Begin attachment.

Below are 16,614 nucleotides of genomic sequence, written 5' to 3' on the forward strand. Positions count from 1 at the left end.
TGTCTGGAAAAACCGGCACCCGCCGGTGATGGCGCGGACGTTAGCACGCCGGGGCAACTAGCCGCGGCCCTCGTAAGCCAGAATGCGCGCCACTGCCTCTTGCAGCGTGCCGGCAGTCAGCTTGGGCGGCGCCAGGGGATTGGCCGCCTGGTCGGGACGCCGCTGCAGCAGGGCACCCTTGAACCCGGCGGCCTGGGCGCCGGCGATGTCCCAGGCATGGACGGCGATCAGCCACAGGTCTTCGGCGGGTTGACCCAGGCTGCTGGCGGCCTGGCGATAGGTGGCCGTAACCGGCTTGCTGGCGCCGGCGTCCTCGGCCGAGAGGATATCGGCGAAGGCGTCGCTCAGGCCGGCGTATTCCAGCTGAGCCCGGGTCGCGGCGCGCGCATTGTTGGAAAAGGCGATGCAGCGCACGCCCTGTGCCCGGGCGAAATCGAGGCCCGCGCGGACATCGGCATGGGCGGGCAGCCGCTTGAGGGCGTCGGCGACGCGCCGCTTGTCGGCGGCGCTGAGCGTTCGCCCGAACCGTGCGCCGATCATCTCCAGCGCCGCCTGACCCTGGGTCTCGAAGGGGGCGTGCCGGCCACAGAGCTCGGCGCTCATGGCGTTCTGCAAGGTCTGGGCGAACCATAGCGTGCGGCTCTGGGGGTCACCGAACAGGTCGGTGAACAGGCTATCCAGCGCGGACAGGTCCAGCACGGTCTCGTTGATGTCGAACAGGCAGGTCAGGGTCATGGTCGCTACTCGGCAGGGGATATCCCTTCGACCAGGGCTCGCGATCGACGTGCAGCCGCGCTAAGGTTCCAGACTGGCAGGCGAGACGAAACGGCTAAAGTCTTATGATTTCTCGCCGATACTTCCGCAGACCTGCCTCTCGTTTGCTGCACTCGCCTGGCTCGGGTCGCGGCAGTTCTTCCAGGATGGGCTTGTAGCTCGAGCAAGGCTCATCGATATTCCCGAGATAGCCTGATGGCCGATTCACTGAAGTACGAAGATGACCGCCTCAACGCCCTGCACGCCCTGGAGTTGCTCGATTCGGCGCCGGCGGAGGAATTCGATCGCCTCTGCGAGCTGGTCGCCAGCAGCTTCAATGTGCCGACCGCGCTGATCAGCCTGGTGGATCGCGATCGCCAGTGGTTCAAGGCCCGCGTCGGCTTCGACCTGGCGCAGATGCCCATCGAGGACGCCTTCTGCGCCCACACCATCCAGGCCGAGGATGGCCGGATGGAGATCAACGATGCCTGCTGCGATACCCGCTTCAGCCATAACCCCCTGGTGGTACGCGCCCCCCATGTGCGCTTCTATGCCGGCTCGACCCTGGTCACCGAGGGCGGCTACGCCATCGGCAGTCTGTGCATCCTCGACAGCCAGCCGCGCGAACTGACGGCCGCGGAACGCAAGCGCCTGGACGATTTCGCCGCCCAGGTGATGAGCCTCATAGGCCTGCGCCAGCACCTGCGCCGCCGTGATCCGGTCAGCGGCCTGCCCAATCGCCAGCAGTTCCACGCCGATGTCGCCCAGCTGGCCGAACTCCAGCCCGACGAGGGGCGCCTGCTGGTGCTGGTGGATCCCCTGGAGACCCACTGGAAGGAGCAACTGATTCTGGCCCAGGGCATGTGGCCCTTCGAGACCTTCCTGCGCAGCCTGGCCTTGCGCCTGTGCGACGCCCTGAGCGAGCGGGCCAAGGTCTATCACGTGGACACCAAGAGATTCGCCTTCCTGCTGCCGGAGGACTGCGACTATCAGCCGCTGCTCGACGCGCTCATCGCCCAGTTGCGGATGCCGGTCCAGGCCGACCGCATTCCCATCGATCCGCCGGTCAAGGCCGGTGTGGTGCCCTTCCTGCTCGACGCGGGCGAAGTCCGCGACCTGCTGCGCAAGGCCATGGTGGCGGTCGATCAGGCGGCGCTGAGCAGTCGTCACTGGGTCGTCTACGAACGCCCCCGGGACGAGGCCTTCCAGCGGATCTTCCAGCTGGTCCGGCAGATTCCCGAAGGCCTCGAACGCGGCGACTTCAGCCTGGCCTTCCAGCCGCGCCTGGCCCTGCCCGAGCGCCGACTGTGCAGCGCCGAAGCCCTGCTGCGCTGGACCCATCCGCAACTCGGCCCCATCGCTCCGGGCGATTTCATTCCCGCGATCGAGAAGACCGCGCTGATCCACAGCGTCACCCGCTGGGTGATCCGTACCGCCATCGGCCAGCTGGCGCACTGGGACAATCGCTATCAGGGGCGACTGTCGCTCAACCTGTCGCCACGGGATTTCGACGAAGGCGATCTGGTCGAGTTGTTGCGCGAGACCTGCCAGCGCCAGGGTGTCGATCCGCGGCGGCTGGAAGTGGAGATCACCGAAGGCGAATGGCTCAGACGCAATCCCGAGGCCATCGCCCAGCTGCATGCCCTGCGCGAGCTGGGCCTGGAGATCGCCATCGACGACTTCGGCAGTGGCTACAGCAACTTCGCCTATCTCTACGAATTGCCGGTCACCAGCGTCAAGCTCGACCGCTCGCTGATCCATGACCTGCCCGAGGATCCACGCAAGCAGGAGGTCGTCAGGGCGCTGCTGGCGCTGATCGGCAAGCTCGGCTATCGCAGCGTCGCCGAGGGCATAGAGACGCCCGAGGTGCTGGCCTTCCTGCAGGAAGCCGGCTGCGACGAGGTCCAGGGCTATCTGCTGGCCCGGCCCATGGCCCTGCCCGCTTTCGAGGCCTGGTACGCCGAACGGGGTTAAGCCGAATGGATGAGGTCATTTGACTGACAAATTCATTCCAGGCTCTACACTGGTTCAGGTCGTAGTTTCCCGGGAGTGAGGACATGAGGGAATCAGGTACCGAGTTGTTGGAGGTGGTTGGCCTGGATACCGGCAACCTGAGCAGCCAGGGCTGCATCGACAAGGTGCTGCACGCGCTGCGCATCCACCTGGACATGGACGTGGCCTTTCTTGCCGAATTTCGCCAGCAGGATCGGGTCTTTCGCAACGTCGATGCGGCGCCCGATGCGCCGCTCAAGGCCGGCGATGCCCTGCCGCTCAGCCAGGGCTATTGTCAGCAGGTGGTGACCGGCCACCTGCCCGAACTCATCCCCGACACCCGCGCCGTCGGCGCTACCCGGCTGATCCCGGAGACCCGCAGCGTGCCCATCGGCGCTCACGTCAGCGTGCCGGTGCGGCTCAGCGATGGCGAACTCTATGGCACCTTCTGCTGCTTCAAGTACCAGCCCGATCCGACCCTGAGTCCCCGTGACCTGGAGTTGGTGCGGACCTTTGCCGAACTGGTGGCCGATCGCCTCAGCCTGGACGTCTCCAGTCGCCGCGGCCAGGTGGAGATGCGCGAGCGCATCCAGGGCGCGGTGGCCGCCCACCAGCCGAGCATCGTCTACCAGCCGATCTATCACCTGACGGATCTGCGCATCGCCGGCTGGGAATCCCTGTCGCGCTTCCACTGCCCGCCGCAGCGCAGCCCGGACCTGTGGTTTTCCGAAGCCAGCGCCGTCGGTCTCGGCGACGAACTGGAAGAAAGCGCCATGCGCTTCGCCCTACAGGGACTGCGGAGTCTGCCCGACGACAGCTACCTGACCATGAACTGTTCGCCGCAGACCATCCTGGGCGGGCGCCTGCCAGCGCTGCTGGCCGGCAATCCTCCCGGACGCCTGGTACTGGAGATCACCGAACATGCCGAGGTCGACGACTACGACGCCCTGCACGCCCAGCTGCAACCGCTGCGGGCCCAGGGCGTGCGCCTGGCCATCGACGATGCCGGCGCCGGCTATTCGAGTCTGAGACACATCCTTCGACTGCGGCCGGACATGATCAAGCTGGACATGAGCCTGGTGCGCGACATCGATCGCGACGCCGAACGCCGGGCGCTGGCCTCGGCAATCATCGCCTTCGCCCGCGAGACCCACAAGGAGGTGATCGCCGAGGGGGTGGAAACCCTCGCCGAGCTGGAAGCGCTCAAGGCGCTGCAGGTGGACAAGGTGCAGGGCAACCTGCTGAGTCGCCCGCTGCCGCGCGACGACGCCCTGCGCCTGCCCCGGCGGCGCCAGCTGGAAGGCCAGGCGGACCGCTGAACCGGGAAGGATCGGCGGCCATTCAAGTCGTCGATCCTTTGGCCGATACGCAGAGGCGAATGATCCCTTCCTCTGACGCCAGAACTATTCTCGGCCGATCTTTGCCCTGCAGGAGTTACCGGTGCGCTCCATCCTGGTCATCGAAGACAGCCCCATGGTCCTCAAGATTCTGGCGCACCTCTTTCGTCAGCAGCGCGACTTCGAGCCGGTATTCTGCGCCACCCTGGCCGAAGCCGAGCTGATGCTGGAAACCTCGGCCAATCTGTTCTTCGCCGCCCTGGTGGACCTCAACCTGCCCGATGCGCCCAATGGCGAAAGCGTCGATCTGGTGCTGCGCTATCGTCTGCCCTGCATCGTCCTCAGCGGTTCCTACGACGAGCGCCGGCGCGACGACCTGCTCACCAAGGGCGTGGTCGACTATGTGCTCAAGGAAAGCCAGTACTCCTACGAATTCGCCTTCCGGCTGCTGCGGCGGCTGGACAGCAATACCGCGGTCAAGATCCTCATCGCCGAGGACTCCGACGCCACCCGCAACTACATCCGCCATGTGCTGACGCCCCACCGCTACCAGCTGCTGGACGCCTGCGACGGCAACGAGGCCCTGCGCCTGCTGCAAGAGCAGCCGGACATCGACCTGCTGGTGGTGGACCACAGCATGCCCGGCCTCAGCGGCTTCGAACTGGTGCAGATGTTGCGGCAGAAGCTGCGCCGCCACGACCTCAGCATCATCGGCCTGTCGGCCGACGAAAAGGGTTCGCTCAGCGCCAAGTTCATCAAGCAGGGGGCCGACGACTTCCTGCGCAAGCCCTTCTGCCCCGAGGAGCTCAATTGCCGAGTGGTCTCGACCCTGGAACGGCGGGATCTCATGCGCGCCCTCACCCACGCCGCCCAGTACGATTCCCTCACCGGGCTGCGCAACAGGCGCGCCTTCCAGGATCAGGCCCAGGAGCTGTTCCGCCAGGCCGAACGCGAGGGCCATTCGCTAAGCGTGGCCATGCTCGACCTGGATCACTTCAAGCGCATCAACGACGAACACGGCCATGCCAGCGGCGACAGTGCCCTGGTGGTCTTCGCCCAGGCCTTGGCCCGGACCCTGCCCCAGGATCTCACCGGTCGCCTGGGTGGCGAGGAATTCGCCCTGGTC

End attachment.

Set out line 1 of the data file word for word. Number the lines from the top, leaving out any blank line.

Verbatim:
Below are 16,614 nucleotides of genomic sequence, written 5' to 3' on the forward strand. Positions count from 1 at the left end.